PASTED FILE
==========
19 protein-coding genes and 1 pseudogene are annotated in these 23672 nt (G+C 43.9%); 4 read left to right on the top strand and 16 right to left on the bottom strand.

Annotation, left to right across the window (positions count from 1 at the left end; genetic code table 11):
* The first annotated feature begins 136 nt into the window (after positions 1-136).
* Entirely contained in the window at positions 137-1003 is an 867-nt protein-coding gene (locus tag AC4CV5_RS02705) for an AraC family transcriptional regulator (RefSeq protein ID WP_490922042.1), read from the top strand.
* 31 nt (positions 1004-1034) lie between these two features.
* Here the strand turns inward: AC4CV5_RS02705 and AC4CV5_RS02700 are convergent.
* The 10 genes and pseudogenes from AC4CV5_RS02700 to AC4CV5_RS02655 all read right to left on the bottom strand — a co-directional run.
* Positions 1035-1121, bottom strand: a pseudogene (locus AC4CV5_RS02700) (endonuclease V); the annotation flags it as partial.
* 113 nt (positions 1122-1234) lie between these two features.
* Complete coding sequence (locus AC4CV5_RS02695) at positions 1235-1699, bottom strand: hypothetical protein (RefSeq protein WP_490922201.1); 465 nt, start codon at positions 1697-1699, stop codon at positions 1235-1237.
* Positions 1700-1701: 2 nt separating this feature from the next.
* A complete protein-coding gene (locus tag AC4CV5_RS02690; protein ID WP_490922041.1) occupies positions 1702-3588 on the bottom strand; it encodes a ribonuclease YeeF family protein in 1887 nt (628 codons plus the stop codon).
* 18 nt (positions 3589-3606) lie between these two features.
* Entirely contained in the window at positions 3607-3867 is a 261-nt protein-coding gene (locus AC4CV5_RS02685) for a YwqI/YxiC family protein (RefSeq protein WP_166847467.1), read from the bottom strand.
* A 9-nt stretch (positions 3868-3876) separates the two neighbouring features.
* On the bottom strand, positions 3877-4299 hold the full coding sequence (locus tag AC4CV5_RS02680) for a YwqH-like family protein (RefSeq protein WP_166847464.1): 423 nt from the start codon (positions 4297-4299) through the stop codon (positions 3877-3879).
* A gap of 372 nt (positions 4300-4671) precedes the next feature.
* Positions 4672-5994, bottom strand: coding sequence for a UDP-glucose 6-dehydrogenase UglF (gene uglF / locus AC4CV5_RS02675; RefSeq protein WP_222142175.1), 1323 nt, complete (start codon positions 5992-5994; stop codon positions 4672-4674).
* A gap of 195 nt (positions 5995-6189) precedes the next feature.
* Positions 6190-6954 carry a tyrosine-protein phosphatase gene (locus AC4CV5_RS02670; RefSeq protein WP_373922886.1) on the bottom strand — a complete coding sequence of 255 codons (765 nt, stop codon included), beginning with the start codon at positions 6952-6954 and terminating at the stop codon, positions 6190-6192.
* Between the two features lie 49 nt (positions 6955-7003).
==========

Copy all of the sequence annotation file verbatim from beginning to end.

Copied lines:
19 protein-coding genes and 1 pseudogene are annotated in these 23672 nt (G+C 43.9%); 4 read left to right on the top strand and 16 right to left on the bottom strand.

Annotation, left to right across the window (positions count from 1 at the left end; genetic code table 11):
* The first annotated feature begins 136 nt into the window (after positions 1-136).
* Entirely contained in the window at positions 137-1003 is an 867-nt protein-coding gene (locus tag AC4CV5_RS02705) for an AraC family transcriptional regulator (RefSeq protein ID WP_490922042.1), read from the top strand.
* 31 nt (positions 1004-1034) lie between these two features.
* Here the strand turns inward: AC4CV5_RS02705 and AC4CV5_RS02700 are convergent.
* The 10 genes and pseudogenes from AC4CV5_RS02700 to AC4CV5_RS02655 all read right to left on the bottom strand — a co-directional run.
* Positions 1035-1121, bottom strand: a pseudogene (locus AC4CV5_RS02700) (endonuclease V); the annotation flags it as partial.
* 113 nt (positions 1122-1234) lie between these two features.
* Complete coding sequence (locus AC4CV5_RS02695) at positions 1235-1699, bottom strand: hypothetical protein (RefSeq protein WP_490922201.1); 465 nt, start codon at positions 1697-1699, stop codon at positions 1235-1237.
* Positions 1700-1701: 2 nt separating this feature from the next.
* A complete protein-coding gene (locus tag AC4CV5_RS02690; protein ID WP_490922041.1) occupies positions 1702-3588 on the bottom strand; it encodes a ribonuclease YeeF family protein in 1887 nt (628 codons plus the stop codon).
* 18 nt (positions 3589-3606) lie between these two features.
* Entirely contained in the window at positions 3607-3867 is a 261-nt protein-coding gene (locus AC4CV5_RS02685) for a YwqI/YxiC family protein (RefSeq protein WP_166847467.1), read from the bottom strand.
* A 9-nt stretch (positions 3868-3876) separates the two neighbouring features.
* On the bottom strand, positions 3877-4299 hold the full coding sequence (locus tag AC4CV5_RS02680) for a YwqH-like family protein (RefSeq protein WP_166847464.1): 423 nt from the start codon (positions 4297-4299) through the stop codon (positions 3877-3879).
* A gap of 372 nt (positions 4300-4671) precedes the next feature.
* Positions 4672-5994, bottom strand: coding sequence for a UDP-glucose 6-dehydrogenase UglF (gene uglF / locus AC4CV5_RS02675; RefSeq protein WP_222142175.1), 1323 nt, complete (start codon positions 5992-5994; stop codon positions 4672-4674).
* A gap of 195 nt (positions 5995-6189) precedes the next feature.
* Positions 6190-6954 carry a tyrosine-protein phosphatase gene (locus AC4CV5_RS02670; RefSeq protein WP_373922886.1) on the bottom strand — a complete coding sequence of 255 codons (765 nt, stop codon included), beginning with the start codon at positions 6952-6954 and terminating at the stop codon, positions 6190-6192.
* Between the two features lie 49 nt (positions 6955-7003).